Propylene Glycol

Propylene Glycol

Pictured: Propylene Glycol

Poisonous to: Cats, Dogs

Level of toxicity: Generally mild to moderate, depending on the amount ingested

Common signs to watch for:

  • Depression or lethargy
  • Disorientation
  • Incoordination
  • Panting
  • Twitching
  • Tremors
  • Rarely - Seizures

Propylene glycol (PG) is one of the least toxic glycols. It is a synthetic liquid substance that absorbs water and is used by the chemical, food, and pharmaceutical industries for a wide variety of reasons. Like ethylene glycol, propylene glycol may be used as an antifreeze and can be found in high concentrations in RV, marine, and “pet safe” antifreeze products. Since it has a wider margin of safety as compared to its chemical cousin, ethylene glycol, it is commonly used to absorb extra water and maintain moisture in certain medicines, cosmetics, or dog and human food products. It is categorized by the FDA as a GRAS (generally recognized as safe) substance. It is also used as a solvent for food colors, flavors and pharmaceuticals (i.e. injectable diazepam). Cats are particularly sensitive to PG and its use is no longer allowed in cat foods.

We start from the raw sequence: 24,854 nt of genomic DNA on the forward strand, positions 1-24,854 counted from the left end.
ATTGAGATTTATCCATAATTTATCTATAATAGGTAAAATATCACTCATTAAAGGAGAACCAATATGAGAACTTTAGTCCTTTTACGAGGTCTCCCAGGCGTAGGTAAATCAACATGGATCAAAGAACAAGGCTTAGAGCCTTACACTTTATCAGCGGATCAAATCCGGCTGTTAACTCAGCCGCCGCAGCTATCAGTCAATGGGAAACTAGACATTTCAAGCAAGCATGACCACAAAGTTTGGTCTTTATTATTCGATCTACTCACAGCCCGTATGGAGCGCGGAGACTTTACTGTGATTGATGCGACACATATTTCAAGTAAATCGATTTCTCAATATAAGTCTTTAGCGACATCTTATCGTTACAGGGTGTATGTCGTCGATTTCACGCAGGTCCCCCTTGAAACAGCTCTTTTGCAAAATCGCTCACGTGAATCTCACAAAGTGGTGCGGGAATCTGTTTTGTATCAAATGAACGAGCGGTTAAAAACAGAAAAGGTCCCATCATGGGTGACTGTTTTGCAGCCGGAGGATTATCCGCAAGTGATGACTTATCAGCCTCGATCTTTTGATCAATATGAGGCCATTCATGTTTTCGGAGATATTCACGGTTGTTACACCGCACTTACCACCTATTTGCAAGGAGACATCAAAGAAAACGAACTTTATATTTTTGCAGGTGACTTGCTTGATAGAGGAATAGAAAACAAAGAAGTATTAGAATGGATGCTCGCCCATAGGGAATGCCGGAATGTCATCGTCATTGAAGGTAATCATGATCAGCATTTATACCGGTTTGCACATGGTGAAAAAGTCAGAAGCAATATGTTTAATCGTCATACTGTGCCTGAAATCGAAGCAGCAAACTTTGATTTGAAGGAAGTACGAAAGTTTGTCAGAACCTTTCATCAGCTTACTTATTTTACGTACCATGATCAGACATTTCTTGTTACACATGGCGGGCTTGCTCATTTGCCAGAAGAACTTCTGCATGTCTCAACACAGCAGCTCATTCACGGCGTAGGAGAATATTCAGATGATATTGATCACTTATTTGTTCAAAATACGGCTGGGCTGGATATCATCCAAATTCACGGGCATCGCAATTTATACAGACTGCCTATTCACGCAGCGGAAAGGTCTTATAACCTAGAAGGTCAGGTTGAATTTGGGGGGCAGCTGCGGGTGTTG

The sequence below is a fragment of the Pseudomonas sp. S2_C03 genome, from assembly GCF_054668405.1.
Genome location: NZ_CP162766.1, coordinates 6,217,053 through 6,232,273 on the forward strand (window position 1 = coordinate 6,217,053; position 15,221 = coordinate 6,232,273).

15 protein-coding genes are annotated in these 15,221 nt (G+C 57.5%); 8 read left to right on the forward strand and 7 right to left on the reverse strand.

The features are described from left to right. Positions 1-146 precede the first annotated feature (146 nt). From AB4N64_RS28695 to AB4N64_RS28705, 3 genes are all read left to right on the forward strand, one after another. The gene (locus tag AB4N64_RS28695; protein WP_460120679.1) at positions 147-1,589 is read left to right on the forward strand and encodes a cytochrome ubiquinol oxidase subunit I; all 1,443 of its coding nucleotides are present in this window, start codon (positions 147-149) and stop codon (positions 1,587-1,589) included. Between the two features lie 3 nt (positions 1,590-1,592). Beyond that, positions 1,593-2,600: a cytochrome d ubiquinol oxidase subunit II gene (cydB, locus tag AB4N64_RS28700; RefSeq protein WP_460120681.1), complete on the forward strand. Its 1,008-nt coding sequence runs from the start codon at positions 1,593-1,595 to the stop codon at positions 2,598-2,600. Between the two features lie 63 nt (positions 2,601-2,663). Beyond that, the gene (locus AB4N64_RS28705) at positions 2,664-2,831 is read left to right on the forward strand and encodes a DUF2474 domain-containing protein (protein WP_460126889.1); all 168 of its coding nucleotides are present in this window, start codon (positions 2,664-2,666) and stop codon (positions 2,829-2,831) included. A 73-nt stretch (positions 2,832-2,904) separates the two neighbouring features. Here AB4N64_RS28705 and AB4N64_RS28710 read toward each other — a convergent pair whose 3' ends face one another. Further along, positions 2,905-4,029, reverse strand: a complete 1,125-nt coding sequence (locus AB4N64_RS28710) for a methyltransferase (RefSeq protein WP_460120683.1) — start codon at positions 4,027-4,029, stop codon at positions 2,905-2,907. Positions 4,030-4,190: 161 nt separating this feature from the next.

If cats or dogs ingest large amounts of propylene glycol, poisoning can occur. This is most commonly seen when pets ingest liquid, high concentration propylene glycol products.

Poison type: garage_items

Alternate names: Pet-safe antifreeze, PG